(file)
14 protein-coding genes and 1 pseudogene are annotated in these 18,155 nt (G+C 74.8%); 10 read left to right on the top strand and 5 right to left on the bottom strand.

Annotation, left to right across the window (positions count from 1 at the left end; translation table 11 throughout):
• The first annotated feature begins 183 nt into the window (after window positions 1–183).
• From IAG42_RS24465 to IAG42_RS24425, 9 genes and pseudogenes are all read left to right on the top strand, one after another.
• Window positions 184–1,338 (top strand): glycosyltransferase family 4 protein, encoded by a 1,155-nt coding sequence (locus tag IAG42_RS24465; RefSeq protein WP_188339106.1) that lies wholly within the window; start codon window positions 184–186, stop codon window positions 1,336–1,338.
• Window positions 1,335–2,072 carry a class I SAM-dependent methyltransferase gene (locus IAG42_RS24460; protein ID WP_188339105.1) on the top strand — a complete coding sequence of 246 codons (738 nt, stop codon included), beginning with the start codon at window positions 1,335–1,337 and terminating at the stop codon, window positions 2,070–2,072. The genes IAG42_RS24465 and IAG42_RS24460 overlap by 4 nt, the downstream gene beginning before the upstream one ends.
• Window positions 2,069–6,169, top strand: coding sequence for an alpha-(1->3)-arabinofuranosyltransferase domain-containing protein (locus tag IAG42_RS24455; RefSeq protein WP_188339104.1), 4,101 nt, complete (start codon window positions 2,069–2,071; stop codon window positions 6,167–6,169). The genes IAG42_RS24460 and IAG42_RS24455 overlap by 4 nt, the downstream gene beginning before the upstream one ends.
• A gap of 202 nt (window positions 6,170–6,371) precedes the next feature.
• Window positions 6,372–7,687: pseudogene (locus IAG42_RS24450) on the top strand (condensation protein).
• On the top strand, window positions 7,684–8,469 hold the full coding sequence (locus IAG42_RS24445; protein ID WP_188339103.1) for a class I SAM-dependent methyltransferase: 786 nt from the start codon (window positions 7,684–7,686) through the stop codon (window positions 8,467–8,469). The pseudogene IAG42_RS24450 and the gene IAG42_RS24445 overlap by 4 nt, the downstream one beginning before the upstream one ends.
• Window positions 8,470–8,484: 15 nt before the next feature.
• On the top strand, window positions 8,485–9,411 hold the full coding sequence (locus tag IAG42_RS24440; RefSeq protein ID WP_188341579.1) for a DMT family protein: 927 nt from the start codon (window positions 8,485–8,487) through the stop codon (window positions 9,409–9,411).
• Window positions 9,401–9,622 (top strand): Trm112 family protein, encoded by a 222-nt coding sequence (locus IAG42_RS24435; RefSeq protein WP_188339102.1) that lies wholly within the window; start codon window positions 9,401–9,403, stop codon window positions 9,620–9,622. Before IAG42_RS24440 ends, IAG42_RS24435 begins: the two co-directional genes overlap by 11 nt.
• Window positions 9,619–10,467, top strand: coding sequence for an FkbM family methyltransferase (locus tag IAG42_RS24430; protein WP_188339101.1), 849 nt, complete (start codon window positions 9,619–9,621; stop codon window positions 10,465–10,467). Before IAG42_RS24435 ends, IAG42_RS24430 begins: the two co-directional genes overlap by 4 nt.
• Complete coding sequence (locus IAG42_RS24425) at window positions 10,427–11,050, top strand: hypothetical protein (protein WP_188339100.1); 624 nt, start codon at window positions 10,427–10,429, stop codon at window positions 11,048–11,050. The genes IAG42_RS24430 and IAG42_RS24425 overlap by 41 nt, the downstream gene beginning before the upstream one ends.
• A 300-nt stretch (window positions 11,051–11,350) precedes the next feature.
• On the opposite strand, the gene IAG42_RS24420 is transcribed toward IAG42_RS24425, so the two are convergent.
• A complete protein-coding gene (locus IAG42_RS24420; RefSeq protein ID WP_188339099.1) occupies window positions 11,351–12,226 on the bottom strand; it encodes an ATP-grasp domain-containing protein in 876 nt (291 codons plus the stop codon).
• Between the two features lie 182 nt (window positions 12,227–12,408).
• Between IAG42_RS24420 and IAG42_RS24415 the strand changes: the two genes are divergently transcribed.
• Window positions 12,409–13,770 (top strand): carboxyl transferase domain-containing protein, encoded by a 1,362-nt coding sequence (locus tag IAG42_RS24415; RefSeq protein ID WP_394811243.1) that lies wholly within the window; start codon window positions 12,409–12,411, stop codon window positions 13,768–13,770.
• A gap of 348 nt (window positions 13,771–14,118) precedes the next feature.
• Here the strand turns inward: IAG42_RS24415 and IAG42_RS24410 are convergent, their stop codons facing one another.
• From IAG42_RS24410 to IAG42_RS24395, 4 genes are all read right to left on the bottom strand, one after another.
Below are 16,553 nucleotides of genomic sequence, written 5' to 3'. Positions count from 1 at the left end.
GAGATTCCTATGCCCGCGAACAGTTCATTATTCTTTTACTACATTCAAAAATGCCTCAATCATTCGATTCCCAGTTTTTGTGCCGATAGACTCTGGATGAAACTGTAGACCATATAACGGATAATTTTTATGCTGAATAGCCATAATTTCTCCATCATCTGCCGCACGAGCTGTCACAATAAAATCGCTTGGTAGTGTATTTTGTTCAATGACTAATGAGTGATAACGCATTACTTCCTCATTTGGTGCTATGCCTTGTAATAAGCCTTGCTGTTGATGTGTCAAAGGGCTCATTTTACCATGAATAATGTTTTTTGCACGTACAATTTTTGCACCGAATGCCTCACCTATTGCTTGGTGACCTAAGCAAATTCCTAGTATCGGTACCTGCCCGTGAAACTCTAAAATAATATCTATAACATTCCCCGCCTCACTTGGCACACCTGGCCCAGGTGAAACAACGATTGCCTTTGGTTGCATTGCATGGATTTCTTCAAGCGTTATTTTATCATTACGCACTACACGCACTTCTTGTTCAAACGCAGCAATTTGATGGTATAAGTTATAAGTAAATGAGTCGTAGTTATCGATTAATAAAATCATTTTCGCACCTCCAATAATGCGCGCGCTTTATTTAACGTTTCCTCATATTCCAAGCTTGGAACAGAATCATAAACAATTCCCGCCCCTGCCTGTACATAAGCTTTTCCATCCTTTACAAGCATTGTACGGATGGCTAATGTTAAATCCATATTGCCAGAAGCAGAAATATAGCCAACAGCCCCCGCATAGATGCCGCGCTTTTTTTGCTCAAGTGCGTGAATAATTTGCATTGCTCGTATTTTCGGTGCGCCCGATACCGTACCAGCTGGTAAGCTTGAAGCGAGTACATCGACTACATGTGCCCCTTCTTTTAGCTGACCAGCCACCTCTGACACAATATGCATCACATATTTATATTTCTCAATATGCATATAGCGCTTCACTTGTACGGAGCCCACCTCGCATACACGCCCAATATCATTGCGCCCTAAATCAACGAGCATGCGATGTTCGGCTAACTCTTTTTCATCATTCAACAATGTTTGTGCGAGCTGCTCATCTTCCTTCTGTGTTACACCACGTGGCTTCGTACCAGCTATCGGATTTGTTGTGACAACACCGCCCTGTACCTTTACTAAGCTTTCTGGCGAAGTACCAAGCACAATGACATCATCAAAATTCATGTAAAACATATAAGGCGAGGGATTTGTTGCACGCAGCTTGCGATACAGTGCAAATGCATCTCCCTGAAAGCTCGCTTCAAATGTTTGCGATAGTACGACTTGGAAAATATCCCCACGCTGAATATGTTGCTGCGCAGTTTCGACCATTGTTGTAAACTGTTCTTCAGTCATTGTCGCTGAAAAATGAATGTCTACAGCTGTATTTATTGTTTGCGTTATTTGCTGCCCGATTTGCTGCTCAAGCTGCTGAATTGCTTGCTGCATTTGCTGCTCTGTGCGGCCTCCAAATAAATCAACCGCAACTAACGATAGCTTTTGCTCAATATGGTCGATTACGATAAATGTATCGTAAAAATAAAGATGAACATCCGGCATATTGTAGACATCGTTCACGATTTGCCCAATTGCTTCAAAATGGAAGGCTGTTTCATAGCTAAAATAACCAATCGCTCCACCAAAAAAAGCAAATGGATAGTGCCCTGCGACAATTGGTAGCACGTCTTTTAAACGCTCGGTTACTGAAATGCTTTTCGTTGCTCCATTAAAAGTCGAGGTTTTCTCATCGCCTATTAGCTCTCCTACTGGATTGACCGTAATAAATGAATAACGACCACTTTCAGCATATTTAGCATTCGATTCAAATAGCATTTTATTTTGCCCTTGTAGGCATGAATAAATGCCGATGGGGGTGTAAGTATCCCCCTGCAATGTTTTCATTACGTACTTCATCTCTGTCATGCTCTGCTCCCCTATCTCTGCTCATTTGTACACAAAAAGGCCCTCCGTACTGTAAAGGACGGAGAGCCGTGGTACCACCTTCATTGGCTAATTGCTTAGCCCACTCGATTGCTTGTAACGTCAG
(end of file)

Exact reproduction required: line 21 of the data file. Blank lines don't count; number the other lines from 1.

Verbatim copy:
• Window positions 12,409–13,770 (top strand): carboxyl transferase domain-containing protein, encoded by a 1,362-nt coding sequence (locus tag IAG42_RS24415; RefSeq protein ID WP_394811243.1) that lies wholly within the window; start codon window positions 12,409–12,411, stop codon window positions 13,768–13,770.